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ARGENTINA | 22-12-2023 10:00

'Cacerolazo' protests against Milei’s reforms continue into second day

Demonstrators took to the streets across Argentina on Thursday night as protests against President Javier Milei’s reform plan to “deregulate” the economy continued into a second consecutive night.

Demonstrators took to the streets across Argentina on Thursday night as protests against President Javier Milei’s reform plan to “deregulate” the economy continued into a second consecutive night.

Traditional "cacerolazo" protests were heard throughout Buenos Aires City and its surroundings, with social media users posting video footage of pot-banging in Tandil, Chascomús, Rosario, Mendoza, San Carlos de Bariloche and other cities.

In the capital, demonstrators congregated at street corners, with hundreds congregating outside the National Congress at the intersection of Avenidas Rivadavia and Entre Ríos. City Police protected the entrance of the building but did not move to clear protesters.

Protests began shortly after 9pm in the City neighbourhoods of Núñez, Palermo, Flores,  Constitución, and others. Some avenues were blocked as emboldened demonstrators turned out in larger numbers but City Police generally did not intervene, despite the new rules of engagement outlined in the government’s new ‘anti-picket’ protocol.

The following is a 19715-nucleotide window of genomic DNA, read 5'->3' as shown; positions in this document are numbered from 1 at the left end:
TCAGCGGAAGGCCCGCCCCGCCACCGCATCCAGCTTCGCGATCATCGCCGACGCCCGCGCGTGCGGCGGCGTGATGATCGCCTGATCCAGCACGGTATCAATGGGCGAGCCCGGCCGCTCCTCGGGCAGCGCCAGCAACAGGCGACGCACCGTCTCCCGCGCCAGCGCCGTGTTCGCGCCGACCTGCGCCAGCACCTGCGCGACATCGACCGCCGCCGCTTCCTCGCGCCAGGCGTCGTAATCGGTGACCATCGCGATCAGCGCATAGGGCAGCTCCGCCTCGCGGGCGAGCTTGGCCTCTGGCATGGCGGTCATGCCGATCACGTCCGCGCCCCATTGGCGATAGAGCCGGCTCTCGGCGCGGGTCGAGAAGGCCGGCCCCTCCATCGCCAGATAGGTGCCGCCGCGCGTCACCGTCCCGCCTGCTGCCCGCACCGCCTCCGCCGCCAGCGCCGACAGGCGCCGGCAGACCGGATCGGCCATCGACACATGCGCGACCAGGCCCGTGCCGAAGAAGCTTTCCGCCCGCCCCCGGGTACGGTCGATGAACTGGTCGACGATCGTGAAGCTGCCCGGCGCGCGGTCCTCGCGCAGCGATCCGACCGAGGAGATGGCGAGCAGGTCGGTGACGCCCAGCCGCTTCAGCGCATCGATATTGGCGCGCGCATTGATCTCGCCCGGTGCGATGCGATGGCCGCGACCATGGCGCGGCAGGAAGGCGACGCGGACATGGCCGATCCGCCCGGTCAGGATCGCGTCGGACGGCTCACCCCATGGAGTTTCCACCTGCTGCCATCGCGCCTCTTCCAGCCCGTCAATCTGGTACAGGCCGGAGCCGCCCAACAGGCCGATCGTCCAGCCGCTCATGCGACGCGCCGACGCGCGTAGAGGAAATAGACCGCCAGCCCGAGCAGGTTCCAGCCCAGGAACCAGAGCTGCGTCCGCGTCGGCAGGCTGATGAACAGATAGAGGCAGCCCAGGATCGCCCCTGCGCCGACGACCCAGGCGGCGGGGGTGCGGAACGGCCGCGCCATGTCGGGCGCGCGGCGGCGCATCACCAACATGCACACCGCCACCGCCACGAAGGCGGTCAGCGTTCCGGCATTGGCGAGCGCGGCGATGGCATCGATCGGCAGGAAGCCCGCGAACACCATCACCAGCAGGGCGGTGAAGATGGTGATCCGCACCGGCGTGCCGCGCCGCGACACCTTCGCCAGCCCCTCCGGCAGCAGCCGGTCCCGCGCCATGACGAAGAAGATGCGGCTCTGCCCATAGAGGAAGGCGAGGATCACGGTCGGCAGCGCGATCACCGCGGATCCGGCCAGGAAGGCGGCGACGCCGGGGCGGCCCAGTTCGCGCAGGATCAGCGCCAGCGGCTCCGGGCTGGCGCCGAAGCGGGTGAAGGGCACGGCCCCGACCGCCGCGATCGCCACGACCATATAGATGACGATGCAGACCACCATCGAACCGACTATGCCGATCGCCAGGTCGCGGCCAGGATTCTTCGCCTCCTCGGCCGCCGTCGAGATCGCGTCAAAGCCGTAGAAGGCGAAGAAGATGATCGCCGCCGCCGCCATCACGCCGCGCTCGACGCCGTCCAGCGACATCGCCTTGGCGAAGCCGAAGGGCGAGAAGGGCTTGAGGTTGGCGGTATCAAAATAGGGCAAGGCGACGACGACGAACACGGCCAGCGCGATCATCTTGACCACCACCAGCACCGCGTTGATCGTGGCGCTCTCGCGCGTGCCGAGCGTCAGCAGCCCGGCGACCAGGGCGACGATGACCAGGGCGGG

Tensions did escalate in the central province of Córdoba, where demonstrators and security forces clashed on several occasions. Police there rushed locals and fired tear gas to break up street blockades, arresting at least five protesters.

Crowds in general were not as large as the previous night, when protests had erupted spontaneously minutes after Milei’s ‘Cadena Nacional’ national broadcast, in which the libertarian leader outlined his sweeping reform plan.

President Milei intends to eliminate, repeal or alter more than 300 rules via decree, while submitting a series of bills to Congress for further changes that require legislative approval.

Among the changes announced Wednesday are the elimination of a law regulating rent, as well as rules preventing the privatisation of state enterprises. 

Milei also announced a "modernisation of labour law to facilitate the process of creating real jobs" and a series of other deregulatory measures affecting tourism, satellite Internet services, pharmaceuticals, wine production and foreign trade.

Following the speech, thousands of people converged on the streets near the Congress to voice their discontent. Protesters banged pots and pans, climbed gates and waved the national flag.

Reaction to Milei's plans has been mixed but opposition is growing. Several high-profile politicians came out against the plans on Thursday and called on the president to submit his changes via Congress.

The decree must be assessed by a joint committee of lawmakers from both chambers of the legislature within 10 days. Constitutional law experts say the decree could only be overturned if rejected by both the lower house Chamber of Deputies and upper house Senate.

The CGT umbrella union grouping, one of Argentina’s most influential labour voices, has called a march for next Wednesday to demand the courts intervene.

An injunction against the presidential decree, which was published on Thursday morning, has already been filed. The Asociación Civil Observatorio del Derecho a la Ciudad has asked for it to be declared unconstitutional. Further legal challenges are expected.


– TIMES/NA/AFP
 

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